Paul Fulcher's Reviews > Beatlebone

Beatlebone by Kevin Barry
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bookshelves: goldsmiths-2015, 2015

The final book I've read from the Goldsmiths 2015 shortlist, but, relatively to a strong list, one of the weaker in my view, albeit still a worthwhile read.

And not as strong as Barry's previous Impac-winning City of Bohane (https://www.goodreads.com/review/show...). Ultimately this novel suffers from two issues:

firstly it requires an interest in John Lennon to really appreciate it, and I don't think it does enough to create that interest for anyone who doesn't have it.

secondly, the authorial interjection that occurs part way through, see below, seems artificial.

Beatlebone has its origins in a true story. In 1967 John Lennon bought an island in Clew Bay off the west coast of Ireland, originally with grand designs of building a house there, but he eventually handed over the island to a community of hippies, who themselves abandoned it. Beatlebone imagines "John" (his surname is never mentioned), returning incognito (although the press soon get wind) to the area in 1978, hoping to visit the island and try out primal scream therapy.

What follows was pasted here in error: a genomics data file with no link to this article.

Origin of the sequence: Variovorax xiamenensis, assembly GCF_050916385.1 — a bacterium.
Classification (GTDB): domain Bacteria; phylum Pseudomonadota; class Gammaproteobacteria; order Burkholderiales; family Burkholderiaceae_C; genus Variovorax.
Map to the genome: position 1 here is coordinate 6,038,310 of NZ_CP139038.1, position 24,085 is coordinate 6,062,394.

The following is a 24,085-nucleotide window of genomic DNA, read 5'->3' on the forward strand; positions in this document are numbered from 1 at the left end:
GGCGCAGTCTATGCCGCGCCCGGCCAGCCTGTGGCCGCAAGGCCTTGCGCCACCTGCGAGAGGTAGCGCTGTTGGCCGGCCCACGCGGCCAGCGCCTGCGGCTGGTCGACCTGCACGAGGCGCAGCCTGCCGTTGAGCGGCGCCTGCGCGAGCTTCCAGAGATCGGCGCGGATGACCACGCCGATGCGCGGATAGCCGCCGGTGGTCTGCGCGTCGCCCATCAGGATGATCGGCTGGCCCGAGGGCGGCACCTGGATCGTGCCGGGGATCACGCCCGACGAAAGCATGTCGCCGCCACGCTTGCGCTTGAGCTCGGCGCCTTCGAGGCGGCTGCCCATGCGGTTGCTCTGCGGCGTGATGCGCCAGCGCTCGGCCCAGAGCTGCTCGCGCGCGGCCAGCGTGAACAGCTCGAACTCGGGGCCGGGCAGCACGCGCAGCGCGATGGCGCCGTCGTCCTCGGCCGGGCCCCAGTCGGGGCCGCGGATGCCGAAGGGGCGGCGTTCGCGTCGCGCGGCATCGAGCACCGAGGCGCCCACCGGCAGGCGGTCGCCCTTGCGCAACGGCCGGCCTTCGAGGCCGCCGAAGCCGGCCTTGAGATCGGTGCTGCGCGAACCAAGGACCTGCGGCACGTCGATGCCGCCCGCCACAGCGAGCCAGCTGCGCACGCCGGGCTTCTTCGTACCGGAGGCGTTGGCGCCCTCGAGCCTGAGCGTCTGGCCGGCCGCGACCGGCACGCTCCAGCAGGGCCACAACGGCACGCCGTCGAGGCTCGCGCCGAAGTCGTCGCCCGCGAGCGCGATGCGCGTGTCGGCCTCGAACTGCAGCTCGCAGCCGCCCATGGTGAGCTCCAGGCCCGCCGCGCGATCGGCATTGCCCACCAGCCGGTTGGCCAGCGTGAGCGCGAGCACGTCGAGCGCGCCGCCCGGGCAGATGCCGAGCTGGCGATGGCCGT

"He will spend three days alone on the island. That is all he asks. That he might scream his f..... lungs out and scream the days into nights and scream to the stars by night - if stars there are and the stars come through."

What follows is a slightly surreal, supernatural and mildly Kafkesque story as the locals, and in particular the memorable Cornelius, a local fixer, seem to take him on endless diversions and misadventures on the way to the island. And in the meantime we get John's own thoughts, mostly in dialogue with Cornelius, on his Liverpool origins and on artistic creativity.

The novel is largely told in minimally punctuated and sardonic dialogue, for example when John first reaches a hotel in the area:

"A hatchet face crone appears on the tip of her witches snout. Looks him and and down. Sour as the other Monday's milk. Double checks his ankles to see if he's got a suitcase hid down there.